The murky definition of music genres

Putting music into a genre in 2016 is harder than ever. Back in 2014, genres had already diversified immensely, to the point that The Guardian hired a ‘data alchemist’ to analyse the then 1264 so called ‘microgenres’ of music he could find. This number has undoubtedly grown since then, and the discussion about the need to label music into a genre is still alive. Some proclaim that the concept of music genre has died, while others see genres as a necessary way to ‘find the right words and describe things properly’. There are even people who have started to index the multitude of genres out there.

Too many genres and styles. Picture from

Now, most people in an audience don’t care for what skweee is or whether the tune they’re listening to falls under ‘deep filthstep’ or simple progressive trance. The majority just want to have a rough indication of what kind of music they’re gonna listen to (e.g. reggae, house, rock). This helps to get a gist of whether the night fits their tastes or not. They are there to have a good time after all. The exact genre of a musical style seems to have become much more irrelevant for most. Music journalists seem to have a need to further scrutinise the type of music they’re reviewing. Sometimes they even give name to an entire major genre, as is the case with heavy metal. This is only logical, as it’s their job to tell their respective audiences about their findings, and a (made up) definition only helps to get their point across.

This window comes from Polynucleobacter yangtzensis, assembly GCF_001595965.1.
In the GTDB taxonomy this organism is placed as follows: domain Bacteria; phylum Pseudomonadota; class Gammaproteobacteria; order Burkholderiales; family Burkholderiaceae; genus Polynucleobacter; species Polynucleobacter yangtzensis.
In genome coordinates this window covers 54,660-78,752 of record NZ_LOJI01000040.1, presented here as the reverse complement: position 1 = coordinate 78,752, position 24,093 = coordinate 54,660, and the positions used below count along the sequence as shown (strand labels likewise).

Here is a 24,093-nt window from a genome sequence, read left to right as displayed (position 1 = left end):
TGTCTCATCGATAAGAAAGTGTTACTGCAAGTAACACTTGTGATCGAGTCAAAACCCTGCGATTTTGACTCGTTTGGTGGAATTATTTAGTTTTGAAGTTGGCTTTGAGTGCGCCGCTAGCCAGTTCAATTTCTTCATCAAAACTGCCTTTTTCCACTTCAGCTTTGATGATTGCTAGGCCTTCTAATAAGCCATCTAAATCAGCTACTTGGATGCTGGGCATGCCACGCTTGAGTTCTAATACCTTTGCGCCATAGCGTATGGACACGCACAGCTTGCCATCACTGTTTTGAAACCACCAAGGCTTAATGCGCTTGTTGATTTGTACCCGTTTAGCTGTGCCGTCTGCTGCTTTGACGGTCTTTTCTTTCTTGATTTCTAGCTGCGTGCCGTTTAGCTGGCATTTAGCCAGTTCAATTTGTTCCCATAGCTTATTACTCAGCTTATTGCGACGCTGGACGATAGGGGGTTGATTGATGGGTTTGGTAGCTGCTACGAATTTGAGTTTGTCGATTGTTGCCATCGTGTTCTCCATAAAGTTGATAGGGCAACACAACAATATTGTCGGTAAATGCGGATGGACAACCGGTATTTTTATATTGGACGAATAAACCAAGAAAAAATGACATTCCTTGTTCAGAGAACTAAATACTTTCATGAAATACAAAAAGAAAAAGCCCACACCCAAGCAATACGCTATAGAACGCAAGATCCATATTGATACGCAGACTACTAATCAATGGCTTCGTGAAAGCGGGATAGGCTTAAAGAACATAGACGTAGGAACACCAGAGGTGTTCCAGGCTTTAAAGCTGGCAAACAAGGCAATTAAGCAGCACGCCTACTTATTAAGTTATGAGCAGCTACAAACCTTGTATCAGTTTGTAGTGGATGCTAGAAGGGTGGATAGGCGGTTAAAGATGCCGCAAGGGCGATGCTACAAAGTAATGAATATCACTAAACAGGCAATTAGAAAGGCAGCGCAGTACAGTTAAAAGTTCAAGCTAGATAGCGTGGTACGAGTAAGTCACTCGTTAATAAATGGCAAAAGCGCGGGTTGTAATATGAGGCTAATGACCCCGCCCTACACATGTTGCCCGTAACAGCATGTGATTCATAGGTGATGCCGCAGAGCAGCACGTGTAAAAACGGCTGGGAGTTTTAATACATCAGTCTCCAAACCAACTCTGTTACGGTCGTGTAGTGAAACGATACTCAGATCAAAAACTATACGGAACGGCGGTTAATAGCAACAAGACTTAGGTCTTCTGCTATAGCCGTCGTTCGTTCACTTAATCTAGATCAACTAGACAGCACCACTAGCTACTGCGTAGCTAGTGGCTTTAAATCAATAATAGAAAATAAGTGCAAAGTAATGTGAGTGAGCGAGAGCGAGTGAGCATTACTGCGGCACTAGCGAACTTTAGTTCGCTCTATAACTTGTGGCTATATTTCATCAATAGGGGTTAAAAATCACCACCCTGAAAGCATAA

Where are you on this periodic table? Picture from

On a personal level, there are a couple of challenges regarding genre definitions. For example, imagine searching for music on a site like JunoDownload as a DJ/producer. Genres are oftentimes rather useful labels to find music you are familiar with. We find it easier to build a playlist when you can group the tracks in it by similar genres and styles. Moreover, discussions between producers and the audience about what genre an artist belongs to tend to create even more genres. Definitions like ‘vaporwave’ and ‘abstractro’ are born from this. Another thing that comes from this abundance of genres is genre blending, something that has become increasingly popular. Whatever the case, defining genres seem to have become a murky affair, but not dead by a long shot.

Baby Metal: A idol metal band from Japan. Picture from

So on one hand, there seems to be much more liberty to categorise your music under whatever the hell you want, but on the other hand, the abundance of genres makes it harder to define in words what kind of music you are looking for or talking about. In any case, we’ll be on the lookout and listening.

Much love,

Navi — Signalfire